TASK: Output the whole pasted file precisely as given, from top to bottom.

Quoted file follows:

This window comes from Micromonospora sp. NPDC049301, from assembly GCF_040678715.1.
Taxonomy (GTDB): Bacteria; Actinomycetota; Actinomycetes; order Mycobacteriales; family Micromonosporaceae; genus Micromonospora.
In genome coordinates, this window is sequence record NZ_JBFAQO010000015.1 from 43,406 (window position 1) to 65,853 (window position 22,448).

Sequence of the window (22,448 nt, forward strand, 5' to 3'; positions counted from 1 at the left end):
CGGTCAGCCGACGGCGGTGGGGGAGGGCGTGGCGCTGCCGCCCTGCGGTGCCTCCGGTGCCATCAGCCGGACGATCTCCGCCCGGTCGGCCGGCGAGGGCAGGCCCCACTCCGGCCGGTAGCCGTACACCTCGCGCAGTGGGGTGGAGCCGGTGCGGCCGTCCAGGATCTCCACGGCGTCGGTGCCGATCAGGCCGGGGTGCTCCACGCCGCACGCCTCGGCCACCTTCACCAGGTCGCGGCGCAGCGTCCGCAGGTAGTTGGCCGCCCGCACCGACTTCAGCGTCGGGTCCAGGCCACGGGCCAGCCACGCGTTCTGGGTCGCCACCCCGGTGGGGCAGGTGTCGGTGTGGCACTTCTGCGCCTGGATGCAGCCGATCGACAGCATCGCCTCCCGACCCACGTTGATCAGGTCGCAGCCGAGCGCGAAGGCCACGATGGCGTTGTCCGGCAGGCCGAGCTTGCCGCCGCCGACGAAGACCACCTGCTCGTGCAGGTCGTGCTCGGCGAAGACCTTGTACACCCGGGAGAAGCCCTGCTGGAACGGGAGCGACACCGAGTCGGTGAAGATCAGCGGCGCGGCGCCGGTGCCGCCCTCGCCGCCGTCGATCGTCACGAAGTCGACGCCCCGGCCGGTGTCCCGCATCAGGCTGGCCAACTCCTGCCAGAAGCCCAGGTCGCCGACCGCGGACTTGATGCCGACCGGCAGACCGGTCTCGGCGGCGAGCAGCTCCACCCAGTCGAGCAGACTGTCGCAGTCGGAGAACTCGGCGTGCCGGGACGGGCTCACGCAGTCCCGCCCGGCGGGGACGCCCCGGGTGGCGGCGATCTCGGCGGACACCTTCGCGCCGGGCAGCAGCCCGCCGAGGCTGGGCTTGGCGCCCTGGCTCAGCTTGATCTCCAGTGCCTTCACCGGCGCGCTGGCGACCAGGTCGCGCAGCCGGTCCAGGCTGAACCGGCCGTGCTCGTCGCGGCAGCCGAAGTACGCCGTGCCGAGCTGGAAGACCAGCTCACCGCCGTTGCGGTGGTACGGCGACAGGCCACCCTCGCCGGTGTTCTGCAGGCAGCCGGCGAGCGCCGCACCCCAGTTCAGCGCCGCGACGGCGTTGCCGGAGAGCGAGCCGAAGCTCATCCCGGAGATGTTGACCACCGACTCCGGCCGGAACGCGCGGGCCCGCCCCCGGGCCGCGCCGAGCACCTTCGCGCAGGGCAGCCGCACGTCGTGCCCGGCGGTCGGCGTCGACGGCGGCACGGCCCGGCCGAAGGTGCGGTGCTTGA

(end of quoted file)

This window comes from Micromonospora sp. NPDC049301, from assembly GCF_040678715.1.
Taxonomy (GTDB): Bacteria; Actinomycetota; Actinomycetes; order Mycobacteriales; family Micromonosporaceae; genus Micromonospora.
In genome coordinates, this window is sequence record NZ_JBFAQO010000015.1 from 43,406 (window position 1) to 65,853 (window position 22,448).

Sequence of the window (22,448 nt, forward strand, 5' to 3'; positions counted from 1 at the left end):
CGGTCAGCCGACGGCGGTGGGGGAGGGCGTGGCGCTGCCGCCCTGCGGTGCCTCCGGTGCCATCAGCCGGACGATCTCCGCCCGGTCGGCCGGCGAGGGCAGGCCCCACTCCGGCCGGTAGCCGTACACCTCGCGCAGTGGGGTGGAGCCGGTGCGGCCGTCCAGGATCTCCACGGCGTCGGTGCCGATCAGGCCGGGGTGCTCCACGCCGCACGCCTCGGCCACCTTCACCAGGTCGCGGCGCAGCGTCCGCAGGTAGTTGGCCGCCCGCACCGACTTCAGCGTCGGGTCCAGGCCACGGGCCAGCCACGCGTTCTGGGTCGCCACCCCGGTGGGGCAGGTGTCGGTGTGGCACTTCTGCGCCTGGATGCAGCCGATCGACAGCATCGCCTCCCGACCCACGTTGATCAGGTCGCAGCCGAGCGCGAAGGCCACGATGGCGTTGTCCGGCAGGCCGAGCTTGCCGCCGCCGACGAAGACCACCTGCTCGTGCAGGTCGTGCTCGGCGAAGACCTTGTACACCCGGGAGAAGCCCTGCTGGAACGGGAGCGACACCGAGTCGGTGAAGATCAGCGGCGCGGCGCCGGTGCCGCCCTCGCCGCCGTCGATCGTCACGAAGTCGACGCCCCGGCCGGTGTCCCGCATCAGGCTGGCCAACTCCTGCCAGAAGCCCAGGTCGCCGACCGCGGACTTGATGCCGACCGGCAGACCGGTCTCGGCGGCGAGCAGCTCCACCCAGTCGAGCAGACTGTCGCAGTCGGAGAACTCGGCGTGCCGGGACGGGCTCACGCAGTCCCGCCCGGCGGGGACGCCCCGGGTGGCGGCGATCTCGGCGGACACCTTCGCGCCGGGCAGCAGCCCGCCGAGGCTGGGCTTGGCGCCCTGGCTCAGCTTGATCTCCAGTGCCTTCACCGGCGCGCTGGCGACCAGGTCGCGCAGCCGGTCCAGGCTGAACCGGCCGTGCTCGTCGCGGCAGCCGAAGTACGCCGTGCCGAGCTGGAAGACCAGCTCACCGCCGTTGCGGTGGTACGGCGACAGGCCACCCTCGCCGGTGTTCTGCAGGCAGCCGGCGAGCGCCGCACCCCAGTTCAGCGCCGCGACGGCGTTGCCGGAGAGCGAGCCGAAGCTCATCCCGGAGATGTTGACCACCGACTCCGGCCGGAACGCGCGGGCCCGCCCCCGGGCCGCGCCGAGCACCTTCGCGCAGGGCAGCCGCACGTCGTGCCCGGCGGTCGGCGTCGACGGCGGCACGGCCCGGCCGAAGGTGCGGTGCTTGA